Computer graphics is mostly associated with the creation of artificial images that resemble real photographs as close as possible. However, realistic representations usually contain more information than necessary to transmit intended information. Abstract images can be used to convey information more effectively. The field of non-photorealistic rendering focuses on the automatic creation of these expressive illustrations, often inspired by the work of real artists.
The evaluation of abstract representations created by such algorithms is challenging and often very subjective. For drawing styles working on distinct rendering primitives (e.g., points and lines), choosing the number of drawing primitives always involves trade-offs between quality and computation time. In our presented work, we create a model to predict the perceived quality of such illustrations depending on the number of drawing primitives, giving the user a quantitative basis for his decisions.
Since it is difficult to find objective functions that quantify the visual quality of such illustrations, we propose an approach to derive perceptual models from a user study. However, it is difficult to directly assign an absolute quality value to an abstract visual representation. The reason for this is that the same values might be understood differently from person to person, and the range of values can differ between subjects as well. Therefore we take an alternative approach by presenting subjects with two different illustrations together with the task of performing relative judgments. Using this comparative data, we can employ a paired comparison model to reconstruct absolute quality values. In the following, we show the reconstructed models for stippling (drawing only using points).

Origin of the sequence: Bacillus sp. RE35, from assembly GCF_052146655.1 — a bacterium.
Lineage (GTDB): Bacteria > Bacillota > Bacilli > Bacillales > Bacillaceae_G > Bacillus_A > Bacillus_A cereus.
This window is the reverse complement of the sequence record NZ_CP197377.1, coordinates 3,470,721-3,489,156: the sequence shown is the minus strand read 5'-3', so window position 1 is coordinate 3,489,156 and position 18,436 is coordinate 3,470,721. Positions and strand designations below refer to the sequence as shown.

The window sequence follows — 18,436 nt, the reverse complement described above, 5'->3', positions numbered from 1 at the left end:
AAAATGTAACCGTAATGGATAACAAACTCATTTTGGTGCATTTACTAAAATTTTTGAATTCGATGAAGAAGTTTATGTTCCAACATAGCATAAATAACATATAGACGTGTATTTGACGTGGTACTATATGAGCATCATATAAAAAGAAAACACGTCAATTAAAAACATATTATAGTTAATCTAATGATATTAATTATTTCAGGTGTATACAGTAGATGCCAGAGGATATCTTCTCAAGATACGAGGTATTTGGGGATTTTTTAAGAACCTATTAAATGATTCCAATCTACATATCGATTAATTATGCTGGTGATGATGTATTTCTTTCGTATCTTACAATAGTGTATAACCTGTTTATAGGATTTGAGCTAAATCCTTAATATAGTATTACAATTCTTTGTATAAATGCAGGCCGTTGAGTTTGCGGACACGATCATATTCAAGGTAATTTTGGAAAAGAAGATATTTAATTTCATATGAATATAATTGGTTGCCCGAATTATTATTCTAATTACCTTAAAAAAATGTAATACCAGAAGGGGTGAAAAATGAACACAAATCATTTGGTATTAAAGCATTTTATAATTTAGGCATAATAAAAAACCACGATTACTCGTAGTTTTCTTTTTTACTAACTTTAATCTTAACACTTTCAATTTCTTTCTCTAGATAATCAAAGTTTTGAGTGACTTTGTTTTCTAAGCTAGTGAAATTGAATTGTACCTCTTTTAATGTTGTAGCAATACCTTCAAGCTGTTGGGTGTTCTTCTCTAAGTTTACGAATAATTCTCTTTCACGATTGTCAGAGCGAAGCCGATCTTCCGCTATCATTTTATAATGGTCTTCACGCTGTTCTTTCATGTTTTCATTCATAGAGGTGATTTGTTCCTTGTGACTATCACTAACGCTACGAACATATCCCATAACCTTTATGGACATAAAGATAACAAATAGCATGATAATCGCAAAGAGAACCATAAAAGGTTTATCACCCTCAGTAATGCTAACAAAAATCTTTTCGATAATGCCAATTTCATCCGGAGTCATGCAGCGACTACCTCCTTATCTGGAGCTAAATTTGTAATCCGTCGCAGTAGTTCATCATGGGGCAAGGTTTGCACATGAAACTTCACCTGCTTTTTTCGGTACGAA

A logarithmic relationship between perceived quality and number of drawing elements was observed. Therefore we propose using a logarithmic regression model. The models for each different input are almost identical, indicating that the perceived quality is independent of the content of the input. To make models from different algorithms or parameter settings directly comparable, they have to share a common scale. For this purpose, we conducted a second form of user studies that directly compared the result from different methods. As an example, we compared results created for stippling using a constant and variable point size settings. In the next following, we show the reconstructed model for constant (Model factor 1) and variable point size stippling (Model factor 2 and 3, higher values indicating higher spread between point sizes).
By using variable point sizes (Model factor 2 and 3) depending on the local grayscale value we can save a large number of points in darker regions by simply increasing their size, thereby not only boosting the visual contrast but also allowing better placement of the saved points. When looking at any of the variable point size models, we can see that this assumption holds. The scores increase more rapidly compared to the model for constant point size, while the differences become smaller at higher tonal percentages. This latter observation can be explained by the level of detail retained through a large number of small points at higher tonal percentages, which makes differentiation more difficult. Not only this, but we can now also objectively quantify the “gains” by using a variable point size model over a constant one: Between Model factor 1 and 3, a 17.5% reduction of primitives required for the same visual quality can be observed.
We showed that this presented approach also holds for a different drawing primitive with small lines, however for future work we want to include even more abstraction methods, including those working on more spacious drawing primitives, such as brush strokes. Here problems such as overlap arise that have to be addressed.
For more information about this work: https://doi.org/10.1145/3301414